Flora, Fauna and Victoriana
Given his smart-ass sense of humor and his history of using collaged porn in his artwork, Scott Calhoun is one of the last people you would imagine making works that draw on things like Victorian faerie paintings and chinoiserie. But for the past several years, Calhoun has had a day job working in the library at the Museum of Fine Arts, Houston, where he comes into contact with a far more eclectic range of material than most of us would probably ever run across in a decade of library visits. Maybe there's also less time for porn, because Calhoun's work has been completely overtaken by images from art books and auction catalogs.
Calhoun's work is a mixture of painted and collaged elements pulled from old daguerreotypes, 19th-century society portraits and botanical prints, among other things. The thirtysomething Calhoun might never have become infatuated with Victoriana, etc., if not for his constant contact with the wide-ranging collection in the MFAH's library. It has been a boon to his art.
As you might imagine from his recent influences, Calhoun's paintings are really, really pretty. But that prettiness is subtly undercut by the little strange and creepy bits he inserts into his work. His new show "Scott Calhoun: Nature Is a Language, Can't You Read?" is on view at Mixture Contemporary Art.
Nightly Cares (2004) is painted on a narrow rectangular canvas reminiscent of a scroll painting. A slender branch elegantly snakes across the dark ground, growing up from a cluster of shelf moss and terminating in lovely but improbable leaves and flowers. It seems like an extremely well executed if conventional painting by an Asiaphile -- until you look closely. An enormous spider rests on her egg, perched atop a tower of fungal forms. The spider's body sprouts the porcelain-complexioned head of a 19th-century lady, complete with an uptight, upswept coiffure.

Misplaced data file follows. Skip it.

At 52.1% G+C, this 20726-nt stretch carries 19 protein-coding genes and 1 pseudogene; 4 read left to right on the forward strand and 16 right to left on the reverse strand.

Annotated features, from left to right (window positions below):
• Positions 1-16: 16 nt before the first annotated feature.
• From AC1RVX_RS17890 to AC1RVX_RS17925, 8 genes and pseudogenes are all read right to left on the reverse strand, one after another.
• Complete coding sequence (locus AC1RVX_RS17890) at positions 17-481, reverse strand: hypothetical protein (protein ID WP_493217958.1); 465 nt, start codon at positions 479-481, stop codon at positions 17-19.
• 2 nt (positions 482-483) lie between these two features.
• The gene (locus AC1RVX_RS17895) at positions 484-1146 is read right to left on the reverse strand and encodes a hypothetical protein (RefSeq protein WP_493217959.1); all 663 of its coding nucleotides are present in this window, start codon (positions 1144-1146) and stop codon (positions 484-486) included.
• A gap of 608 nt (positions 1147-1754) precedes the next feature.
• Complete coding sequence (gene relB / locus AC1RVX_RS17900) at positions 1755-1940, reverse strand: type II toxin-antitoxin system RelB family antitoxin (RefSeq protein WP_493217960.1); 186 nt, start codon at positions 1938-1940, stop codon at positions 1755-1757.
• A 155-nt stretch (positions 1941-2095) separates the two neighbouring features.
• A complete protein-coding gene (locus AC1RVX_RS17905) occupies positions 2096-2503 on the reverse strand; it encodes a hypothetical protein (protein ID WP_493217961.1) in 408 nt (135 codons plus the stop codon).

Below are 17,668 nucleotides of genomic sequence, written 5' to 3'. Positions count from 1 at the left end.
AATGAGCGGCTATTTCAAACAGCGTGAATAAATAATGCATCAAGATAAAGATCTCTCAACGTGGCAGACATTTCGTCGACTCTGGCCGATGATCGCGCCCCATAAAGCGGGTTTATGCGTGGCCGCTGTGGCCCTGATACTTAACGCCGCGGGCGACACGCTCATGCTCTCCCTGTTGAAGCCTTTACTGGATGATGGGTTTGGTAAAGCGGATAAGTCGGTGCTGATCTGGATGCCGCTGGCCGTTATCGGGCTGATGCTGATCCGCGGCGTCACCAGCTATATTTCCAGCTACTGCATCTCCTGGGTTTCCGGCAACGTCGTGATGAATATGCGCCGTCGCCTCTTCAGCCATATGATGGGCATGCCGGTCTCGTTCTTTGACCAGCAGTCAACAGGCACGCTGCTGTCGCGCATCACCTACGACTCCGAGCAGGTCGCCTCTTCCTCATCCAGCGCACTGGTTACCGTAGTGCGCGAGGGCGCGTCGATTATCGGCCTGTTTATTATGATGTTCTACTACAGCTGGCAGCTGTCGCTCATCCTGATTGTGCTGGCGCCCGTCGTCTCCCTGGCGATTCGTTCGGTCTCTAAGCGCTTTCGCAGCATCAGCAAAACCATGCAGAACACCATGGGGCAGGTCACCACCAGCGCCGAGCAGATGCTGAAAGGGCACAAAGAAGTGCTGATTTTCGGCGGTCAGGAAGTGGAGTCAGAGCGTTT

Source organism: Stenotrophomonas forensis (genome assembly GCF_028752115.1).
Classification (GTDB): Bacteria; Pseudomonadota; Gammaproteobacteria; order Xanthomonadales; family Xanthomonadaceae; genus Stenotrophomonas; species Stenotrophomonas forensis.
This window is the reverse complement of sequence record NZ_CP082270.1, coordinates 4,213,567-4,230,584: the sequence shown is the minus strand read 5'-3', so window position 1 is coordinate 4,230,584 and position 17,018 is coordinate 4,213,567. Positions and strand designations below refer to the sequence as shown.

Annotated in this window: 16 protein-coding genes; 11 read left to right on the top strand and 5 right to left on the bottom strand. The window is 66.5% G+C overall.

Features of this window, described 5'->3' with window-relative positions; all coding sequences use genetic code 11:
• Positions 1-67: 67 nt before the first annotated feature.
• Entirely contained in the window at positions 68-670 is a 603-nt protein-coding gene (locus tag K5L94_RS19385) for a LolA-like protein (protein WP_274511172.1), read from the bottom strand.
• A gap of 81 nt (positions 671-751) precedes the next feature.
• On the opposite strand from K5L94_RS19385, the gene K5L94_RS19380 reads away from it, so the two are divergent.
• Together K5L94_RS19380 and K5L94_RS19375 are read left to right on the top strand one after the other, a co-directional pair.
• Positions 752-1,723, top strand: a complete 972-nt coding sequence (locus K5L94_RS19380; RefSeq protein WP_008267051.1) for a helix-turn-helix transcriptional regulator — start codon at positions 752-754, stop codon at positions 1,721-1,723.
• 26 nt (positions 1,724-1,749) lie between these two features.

The creature, like the insertions in all the other paintings, is pieced together from a color Xerox. By using color copies, Calhoun gets a broader range of material, and the images he uses have a consistent surface and paper quality. This allows them to more easily blend into their painted surroundings than images clipped from a variety of sources.
Farther up the branch are two well-dressed young Victorian women. They're wearing bonnets and cloaks. One unconcernedly helps the other up the branch as if they were exploring the countryside on a day's outing. It's a lovely painting with enough spooky surrealism to keep it intriguing.
Queen of the Savages (2004) could depict one of those proper young ladies after she spent too much time in the narcotic thrall of Calhoun's decadent natural world. The woman stands with her exquisitely patterned kimono left indecently open, revealing pale rosy nakedness. The painting has a light, parchmentlike ground and sparse, delicate foliage that harbors butterflies and a hummingbird.
In other works, Calhoun continues to insert people into a fanciful but slightly ominous nature. In Killing All the Flies (2004), two young boys sporting pageboy haircuts -- no doubt refugees from a society portrait -- aim arrows at moths, striking a few of them. Accompanied by their King Charles spaniel, they lurk in the base of an exotic bush that strikes one of the few off notes in Calhoun's exhibition. Its branches and flowers are painted in unmitigated and unmodulated cadmium red. The thick, flat and bright strokes sit on the surface of the painting and overpower it.
But another risk Calhoun took paid off well. The week before the opening, he decided to add a mural into the exhibition. He used two paintings as a starting point, and the foliage and fantasy grew from there. Because he's using acrylics in his paintings and on the walls, the surfaces and painting style feel consistent and graceful even as nonsensical vegetation spreads over the entire wall. The only problem is that now you really want him to do an entire room. It would be great to be surrounded by one of these paintings.
Calhoun is using his collaged images much more sparingly than before, but sometimes things feel a little too restrained, their subtle edge dulled. It's a tough tightrope to walk, but Calhoun manages to do it successfully most of the time. He's making lovely paintings that flicker back and forth a hundred-plus years, moving from the 19th to the 21st century.
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